(WUTR/WFXV/WPNY-TV) – The Intergovernmental Panel on Climate Change (IPCC) is the United Nations body for assessing the science related to climate change. Their most recent report details irreversible damage for centuries to millennia regarding changes to the ocean, ice sheets, and global sea level caused by climate change. Of the many alarming statistics, a few that stood out in particular were that in 2019, atmospheric CO2 concentrations were higher than at any time in at least 2 million years and our temperatures during the most recent decade (2011-2020) exceeded those of the most recent warm period, around 6,500 years ago. Prior to that, the next most recent warm period was about 125,000 years ago.
These changes aren’t just limited to temperatures. Oceans are known as carbon sinks which means they draw carbon out of the air and into the water and the ocean absorbs about 30% of the carbon dioxide (CO2) that is released in the atmosphere. When CO2 is absorbed by seawater, they react to form carbonic acid which has been making the ocean more acidic. The ocean acidity has already increased about 30% since the industrial era, impacting aquatic life. This can cause major ripples in the food chain if changes are not implemented soon to slow down CO2 emission rates.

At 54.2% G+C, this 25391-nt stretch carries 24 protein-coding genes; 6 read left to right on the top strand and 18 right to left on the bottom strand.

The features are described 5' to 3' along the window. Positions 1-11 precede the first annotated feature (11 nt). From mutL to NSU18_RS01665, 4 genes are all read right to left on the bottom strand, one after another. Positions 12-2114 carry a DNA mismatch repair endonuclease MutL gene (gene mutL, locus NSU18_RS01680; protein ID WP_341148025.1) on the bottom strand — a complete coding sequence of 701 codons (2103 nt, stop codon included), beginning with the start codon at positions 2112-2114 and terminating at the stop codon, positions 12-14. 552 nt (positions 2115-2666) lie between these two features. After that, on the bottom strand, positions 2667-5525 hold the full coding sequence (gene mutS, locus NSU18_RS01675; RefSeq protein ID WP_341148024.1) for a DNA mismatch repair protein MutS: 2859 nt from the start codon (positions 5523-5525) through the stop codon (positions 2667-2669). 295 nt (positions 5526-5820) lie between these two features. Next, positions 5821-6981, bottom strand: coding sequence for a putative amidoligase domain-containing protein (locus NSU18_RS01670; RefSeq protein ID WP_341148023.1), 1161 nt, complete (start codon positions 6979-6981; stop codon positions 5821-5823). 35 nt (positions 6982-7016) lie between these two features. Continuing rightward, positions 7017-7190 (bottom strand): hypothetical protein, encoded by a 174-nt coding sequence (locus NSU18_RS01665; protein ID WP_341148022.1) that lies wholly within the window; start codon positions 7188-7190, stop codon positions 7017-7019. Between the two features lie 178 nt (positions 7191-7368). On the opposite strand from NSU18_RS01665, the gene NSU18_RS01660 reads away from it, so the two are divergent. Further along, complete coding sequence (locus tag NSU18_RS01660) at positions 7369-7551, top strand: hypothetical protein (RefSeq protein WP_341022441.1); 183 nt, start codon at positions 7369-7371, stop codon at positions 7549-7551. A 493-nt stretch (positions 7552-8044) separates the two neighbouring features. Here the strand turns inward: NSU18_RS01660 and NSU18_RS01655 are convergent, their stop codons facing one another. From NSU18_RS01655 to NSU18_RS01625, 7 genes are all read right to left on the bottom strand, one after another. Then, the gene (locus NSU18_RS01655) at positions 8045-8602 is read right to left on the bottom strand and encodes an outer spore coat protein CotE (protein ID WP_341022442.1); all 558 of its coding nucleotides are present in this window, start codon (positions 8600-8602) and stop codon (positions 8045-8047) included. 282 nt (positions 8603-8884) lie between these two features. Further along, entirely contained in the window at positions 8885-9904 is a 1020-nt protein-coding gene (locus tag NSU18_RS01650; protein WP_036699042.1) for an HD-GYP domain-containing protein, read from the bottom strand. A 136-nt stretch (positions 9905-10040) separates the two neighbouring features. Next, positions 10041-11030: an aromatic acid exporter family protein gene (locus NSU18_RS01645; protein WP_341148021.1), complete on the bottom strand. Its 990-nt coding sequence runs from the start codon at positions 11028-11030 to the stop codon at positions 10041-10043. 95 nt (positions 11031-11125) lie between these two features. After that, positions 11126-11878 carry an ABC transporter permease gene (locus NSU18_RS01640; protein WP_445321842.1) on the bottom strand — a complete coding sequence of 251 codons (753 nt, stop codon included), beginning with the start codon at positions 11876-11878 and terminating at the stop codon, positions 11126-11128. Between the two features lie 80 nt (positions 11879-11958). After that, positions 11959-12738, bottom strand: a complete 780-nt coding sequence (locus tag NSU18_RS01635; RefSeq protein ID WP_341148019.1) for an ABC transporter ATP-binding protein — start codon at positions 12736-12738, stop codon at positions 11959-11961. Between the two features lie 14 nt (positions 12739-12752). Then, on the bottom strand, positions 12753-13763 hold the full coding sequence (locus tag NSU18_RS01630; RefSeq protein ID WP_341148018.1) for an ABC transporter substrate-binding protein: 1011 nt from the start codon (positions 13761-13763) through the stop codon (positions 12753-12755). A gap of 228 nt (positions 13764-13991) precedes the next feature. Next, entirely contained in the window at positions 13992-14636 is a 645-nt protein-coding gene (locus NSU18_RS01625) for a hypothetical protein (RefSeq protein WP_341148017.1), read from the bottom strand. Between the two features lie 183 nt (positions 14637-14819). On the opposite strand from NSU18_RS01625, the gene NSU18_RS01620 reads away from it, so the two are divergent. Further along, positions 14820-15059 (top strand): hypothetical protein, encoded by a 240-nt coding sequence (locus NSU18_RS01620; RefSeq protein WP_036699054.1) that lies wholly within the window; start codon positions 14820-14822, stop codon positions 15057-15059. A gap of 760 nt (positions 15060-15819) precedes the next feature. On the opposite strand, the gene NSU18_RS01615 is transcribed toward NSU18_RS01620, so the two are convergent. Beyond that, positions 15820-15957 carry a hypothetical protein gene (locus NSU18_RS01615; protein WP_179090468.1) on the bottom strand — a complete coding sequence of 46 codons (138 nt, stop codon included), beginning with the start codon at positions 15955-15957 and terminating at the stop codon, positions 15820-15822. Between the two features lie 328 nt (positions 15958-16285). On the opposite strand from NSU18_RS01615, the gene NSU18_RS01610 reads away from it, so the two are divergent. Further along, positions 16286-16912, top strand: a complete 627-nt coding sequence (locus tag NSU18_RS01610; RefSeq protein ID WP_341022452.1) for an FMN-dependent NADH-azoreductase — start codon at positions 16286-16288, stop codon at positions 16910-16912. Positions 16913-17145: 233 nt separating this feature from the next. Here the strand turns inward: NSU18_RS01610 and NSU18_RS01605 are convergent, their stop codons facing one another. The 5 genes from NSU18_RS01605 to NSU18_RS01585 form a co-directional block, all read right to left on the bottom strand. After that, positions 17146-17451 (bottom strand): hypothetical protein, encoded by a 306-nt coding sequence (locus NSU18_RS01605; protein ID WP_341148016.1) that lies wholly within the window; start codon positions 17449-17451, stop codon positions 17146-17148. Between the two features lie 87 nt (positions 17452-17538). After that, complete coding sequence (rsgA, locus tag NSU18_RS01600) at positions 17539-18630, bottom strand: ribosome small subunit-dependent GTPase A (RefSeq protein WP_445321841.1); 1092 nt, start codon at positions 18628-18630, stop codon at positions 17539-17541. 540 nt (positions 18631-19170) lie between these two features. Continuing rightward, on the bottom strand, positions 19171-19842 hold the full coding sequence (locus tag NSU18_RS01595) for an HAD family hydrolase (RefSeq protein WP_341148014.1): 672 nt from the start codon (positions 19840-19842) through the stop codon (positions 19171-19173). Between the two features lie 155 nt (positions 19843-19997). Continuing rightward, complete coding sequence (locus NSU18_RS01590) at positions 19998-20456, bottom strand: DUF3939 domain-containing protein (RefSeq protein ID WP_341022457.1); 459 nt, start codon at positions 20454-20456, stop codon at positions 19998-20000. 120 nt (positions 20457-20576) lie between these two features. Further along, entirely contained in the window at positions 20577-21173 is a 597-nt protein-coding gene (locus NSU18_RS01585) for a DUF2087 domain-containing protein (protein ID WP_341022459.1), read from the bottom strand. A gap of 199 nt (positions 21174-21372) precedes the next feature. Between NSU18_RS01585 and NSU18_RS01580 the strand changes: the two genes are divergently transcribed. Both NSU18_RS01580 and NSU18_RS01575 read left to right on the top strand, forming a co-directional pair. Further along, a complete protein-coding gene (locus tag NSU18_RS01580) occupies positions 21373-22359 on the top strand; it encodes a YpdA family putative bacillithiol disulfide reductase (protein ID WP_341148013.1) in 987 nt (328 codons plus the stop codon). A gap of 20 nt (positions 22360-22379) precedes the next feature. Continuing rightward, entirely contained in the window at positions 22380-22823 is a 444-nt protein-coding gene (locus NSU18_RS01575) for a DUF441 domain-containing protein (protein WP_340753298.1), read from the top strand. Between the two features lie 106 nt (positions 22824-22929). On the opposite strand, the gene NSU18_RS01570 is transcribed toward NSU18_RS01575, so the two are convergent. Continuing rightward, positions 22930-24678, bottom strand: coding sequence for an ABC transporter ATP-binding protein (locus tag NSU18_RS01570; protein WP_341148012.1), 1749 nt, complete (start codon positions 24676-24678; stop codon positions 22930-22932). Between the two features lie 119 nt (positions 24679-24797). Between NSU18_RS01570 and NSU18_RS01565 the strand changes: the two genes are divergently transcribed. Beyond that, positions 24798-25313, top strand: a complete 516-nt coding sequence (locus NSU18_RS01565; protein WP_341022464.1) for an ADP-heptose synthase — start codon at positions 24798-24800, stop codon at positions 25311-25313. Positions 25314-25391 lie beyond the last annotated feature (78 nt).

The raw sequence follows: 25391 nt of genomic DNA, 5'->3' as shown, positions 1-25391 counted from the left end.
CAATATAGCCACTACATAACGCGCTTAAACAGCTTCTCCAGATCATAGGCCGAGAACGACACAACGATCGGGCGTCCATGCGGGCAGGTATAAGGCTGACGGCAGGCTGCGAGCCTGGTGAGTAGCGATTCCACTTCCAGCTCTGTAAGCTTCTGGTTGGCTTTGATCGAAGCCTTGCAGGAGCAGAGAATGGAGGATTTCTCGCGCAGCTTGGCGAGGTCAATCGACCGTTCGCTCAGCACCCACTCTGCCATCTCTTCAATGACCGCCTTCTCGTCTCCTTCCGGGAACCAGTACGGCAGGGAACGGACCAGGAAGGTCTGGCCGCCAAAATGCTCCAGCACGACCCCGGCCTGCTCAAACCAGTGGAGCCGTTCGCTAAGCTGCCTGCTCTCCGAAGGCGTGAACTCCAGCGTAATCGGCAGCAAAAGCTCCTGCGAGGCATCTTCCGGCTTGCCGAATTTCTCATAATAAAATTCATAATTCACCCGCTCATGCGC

Many changes in our climate system become larger directly because of increasing global warming and include increases in: frequency and intensity of hot extremes, heavy precipitation, agricultural and ecological droughts, and the proportion of intense tropical cyclones. What this holds for our future all depends on our actions and those of world leaders to help combat this global threat.